Friday, September 3, 2010

Visitor Attractions: Adapting to the market.(Company overview).


Inside Natural History Museum, originally uploaded by lyadarus.
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UK attractions are tapping into the corporate events market by staying open when the public have left.

There is something mildly amusing about the Employers Forum on Age (EFA) holding a corporate dinner beneath the stomach of a dinosaur at the Natural History Museum.

The appropriateness of this venue, chosen by the Forum to mark the introduction of the Employment Equality (Age) Regulations and to celebrate the employer network's 10th birthday, was not lost on the EFA's business development manager John Ross.

His brief to event management company European Events was to find a setting for this one-off occasion, attended by more than 400 guests.

'There was an element of tongue-in-cheek about our choice,' says Ross.

'The venue needed an age-related feel and it had to be somewhere a bit different that would appeal to our corporate members, their guests and our sponsors.'

UK visitor attractions, whether museums, castles or theme parks, certainly tick the box when it comes to offering corporate event organisers something unusual. Public venues have seen a sharp rise in popularity among the corporate sector in recent years, with 26% of buyers listing them as a favourite venue in 2006 (source: MIA 2006 Survey).

As the EFA discovered while dining among the dinosaurs, corporate events at these types of locations work best when an organisation can link its own brand values or image - however loosely - to that of the venue. It means guests not only enjoy the occasion, but understand why it's being held where it is. The choice of an unlikely venue can ultimately be what convinces a guest to attend in the first place. It can even ensure the underlying corporate message being conveyed remains in his or her mind for longer, once the event is over.

'If people have the choice of going to a hotel or a castle we know which one most will choose,' says Mike Kershaw, founder of corporate event company The Ultimate Experience, part of The Concerto Group. 'The venue chosen speaks volumes about a company or brand. A castle is all about history and tradition, while a theme park is about fun. A client must ask itself if these match its own brand values.'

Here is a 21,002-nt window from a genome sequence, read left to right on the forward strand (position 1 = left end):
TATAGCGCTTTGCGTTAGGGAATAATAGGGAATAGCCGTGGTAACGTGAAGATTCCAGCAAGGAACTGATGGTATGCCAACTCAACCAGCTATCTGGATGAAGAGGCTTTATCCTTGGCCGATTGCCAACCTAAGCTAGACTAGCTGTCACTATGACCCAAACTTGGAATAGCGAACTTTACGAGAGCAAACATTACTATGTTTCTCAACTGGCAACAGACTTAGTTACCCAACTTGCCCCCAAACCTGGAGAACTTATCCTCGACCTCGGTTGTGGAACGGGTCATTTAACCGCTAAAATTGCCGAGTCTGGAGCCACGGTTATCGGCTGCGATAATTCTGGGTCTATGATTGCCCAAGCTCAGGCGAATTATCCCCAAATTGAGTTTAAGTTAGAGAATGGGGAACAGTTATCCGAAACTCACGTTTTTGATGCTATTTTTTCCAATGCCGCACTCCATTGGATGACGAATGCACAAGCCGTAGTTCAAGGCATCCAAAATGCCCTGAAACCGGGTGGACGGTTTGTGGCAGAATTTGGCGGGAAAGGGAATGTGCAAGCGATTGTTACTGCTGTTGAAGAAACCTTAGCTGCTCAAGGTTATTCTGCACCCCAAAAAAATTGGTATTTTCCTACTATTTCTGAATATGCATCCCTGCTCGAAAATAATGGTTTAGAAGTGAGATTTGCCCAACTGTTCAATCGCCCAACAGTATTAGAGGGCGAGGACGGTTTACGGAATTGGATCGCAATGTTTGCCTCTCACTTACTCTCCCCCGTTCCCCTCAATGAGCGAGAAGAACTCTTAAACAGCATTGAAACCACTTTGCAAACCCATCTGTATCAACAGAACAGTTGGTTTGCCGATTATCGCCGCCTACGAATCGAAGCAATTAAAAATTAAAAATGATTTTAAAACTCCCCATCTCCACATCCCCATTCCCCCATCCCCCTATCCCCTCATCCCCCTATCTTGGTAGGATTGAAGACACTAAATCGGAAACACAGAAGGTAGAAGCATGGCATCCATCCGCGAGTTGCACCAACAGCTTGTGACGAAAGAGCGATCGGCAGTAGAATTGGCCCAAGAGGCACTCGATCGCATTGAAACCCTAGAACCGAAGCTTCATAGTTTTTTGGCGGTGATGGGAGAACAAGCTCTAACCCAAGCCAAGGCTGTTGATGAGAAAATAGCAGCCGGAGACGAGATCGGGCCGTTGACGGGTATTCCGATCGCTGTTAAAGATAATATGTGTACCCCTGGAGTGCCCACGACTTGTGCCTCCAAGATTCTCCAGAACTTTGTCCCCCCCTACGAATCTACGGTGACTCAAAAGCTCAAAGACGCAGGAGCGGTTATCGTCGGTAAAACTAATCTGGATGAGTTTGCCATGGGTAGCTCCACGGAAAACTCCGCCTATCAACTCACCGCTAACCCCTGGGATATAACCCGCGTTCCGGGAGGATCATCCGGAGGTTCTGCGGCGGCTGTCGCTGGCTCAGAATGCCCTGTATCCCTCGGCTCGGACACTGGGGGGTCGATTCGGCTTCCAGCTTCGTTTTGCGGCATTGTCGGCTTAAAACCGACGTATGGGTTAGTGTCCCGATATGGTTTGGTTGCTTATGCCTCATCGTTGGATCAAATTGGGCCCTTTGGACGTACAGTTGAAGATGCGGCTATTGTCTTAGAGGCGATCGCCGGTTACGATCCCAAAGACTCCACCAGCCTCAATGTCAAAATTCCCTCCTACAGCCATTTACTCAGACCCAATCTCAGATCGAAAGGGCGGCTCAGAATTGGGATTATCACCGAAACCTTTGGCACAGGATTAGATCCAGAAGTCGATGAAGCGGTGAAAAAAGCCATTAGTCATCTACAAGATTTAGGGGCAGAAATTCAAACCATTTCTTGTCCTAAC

The visitor attractions themselves have realised there is a lucrative market to be tapped into here. They know that if they can crack the corporate sector it will effectively create a regular second stream of revenue when they close their doors to the public at the end of each day.

However, it is not always that simple. One difficulty a public attraction can face is how to transform its facilities from a public to a private venue. This is something it usually has to achieve within an hour of the last paying visitor leaving.

Moving Venue Management managing director Richard Beggs says attractions are more aware than ever of the potential from the corporate market. And he bumped into a number of representatives from UK public venues at the Motivational Show in Chicago this year.

'Twenty years ago, if you approached a historic venue with an idea for a corporate event they would see it as an annoyance because they were not geared up for it,' says Beggs. 'They would have had to use their daytime staff to run the event, and these people would be tired and therefore not deliver the level of service our clients expected. Things have changed enormously.'

In October, MVM organised a product launch and dinner at the Tower of London for more than 100 international guests of global law firm Watson Farley Williams. The event included a private tour of the Crown Jewels, a drinks reception in the White Tower and dinner in the New Armouries.

'Often clients are not that worried about the cost of an event if they can get the wow factor when they have something significant to launch or say,' says Beggs. 'This is where historic visitor attractions come into their own, because people have the opportunity to visit areas of these buildings they would not normally be able to access.'

Jane Wade, a director of European Events, which organised the EFA event at the Natural History Museum, agrees public venues must be slick operators these days to win business clients. 'Often they will shut their doors at 6pm and the first corporate guests start arriving between 6.30pm and 7pm. Our clients can be concerned that visitor attractions will struggle to turn everything around this quickly, but venues do it because this has become a huge part of their business strategy,' she says.

However high the earnings potential from corporate bookings, these venues must not lose sight of who exactly they should be aiming their facilities at.

Scott Balfour, managing director and co-founder of Fortesqueue's, says the visitor attraction must be as aware as the event company of what the client is trying to achieve from a team-building event or product launch.